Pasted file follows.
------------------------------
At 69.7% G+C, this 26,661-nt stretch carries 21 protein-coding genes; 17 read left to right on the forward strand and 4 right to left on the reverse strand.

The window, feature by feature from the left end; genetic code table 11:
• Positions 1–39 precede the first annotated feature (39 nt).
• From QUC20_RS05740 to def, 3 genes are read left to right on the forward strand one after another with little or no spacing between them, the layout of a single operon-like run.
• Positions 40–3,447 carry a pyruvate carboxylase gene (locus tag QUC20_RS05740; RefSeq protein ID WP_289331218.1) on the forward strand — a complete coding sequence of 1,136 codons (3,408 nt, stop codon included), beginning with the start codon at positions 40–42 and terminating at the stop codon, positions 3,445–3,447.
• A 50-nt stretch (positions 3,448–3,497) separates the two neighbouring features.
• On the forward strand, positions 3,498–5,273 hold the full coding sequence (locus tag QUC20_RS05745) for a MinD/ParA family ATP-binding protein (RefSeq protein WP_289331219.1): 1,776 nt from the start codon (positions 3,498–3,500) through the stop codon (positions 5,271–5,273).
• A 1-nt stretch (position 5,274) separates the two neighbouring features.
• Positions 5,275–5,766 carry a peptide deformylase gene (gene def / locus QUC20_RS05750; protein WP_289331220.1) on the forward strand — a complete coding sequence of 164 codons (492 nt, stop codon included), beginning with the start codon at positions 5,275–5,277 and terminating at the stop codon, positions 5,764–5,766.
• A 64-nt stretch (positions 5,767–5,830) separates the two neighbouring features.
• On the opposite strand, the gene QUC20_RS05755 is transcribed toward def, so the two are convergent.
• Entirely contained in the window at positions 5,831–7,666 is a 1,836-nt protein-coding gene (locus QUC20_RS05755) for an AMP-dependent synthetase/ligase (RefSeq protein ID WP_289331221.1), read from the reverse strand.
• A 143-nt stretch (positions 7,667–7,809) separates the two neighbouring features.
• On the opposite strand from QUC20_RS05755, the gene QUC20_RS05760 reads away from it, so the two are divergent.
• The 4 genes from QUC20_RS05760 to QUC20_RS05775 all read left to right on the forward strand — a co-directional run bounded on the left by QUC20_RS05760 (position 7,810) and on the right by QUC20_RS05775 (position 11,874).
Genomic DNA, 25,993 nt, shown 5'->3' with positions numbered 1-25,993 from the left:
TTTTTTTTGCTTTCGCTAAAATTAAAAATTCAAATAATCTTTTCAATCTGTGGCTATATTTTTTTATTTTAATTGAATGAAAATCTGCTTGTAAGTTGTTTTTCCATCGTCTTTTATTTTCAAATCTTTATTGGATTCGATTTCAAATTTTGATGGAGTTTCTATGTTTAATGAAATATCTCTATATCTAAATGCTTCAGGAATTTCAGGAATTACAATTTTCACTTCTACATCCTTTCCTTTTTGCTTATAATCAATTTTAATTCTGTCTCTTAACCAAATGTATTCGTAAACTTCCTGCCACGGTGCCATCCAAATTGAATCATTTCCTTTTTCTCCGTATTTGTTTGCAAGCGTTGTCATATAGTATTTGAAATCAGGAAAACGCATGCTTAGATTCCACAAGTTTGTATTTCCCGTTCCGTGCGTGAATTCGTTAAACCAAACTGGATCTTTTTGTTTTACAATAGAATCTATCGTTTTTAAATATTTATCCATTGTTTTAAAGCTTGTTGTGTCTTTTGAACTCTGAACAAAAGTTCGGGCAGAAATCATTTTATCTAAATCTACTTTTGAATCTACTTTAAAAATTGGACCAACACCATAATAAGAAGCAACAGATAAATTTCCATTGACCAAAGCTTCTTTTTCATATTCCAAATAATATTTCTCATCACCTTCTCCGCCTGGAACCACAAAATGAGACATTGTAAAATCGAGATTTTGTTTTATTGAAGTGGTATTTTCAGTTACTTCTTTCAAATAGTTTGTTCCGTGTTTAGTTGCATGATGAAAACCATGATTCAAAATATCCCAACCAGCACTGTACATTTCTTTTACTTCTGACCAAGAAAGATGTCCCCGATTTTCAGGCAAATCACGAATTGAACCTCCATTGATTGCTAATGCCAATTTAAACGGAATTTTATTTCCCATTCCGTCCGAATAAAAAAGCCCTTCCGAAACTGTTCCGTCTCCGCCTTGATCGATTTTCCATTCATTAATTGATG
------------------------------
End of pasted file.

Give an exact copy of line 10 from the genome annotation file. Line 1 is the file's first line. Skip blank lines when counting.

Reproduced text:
• A 64-nt stretch (positions 5,767–5,830) separates the two neighbouring features.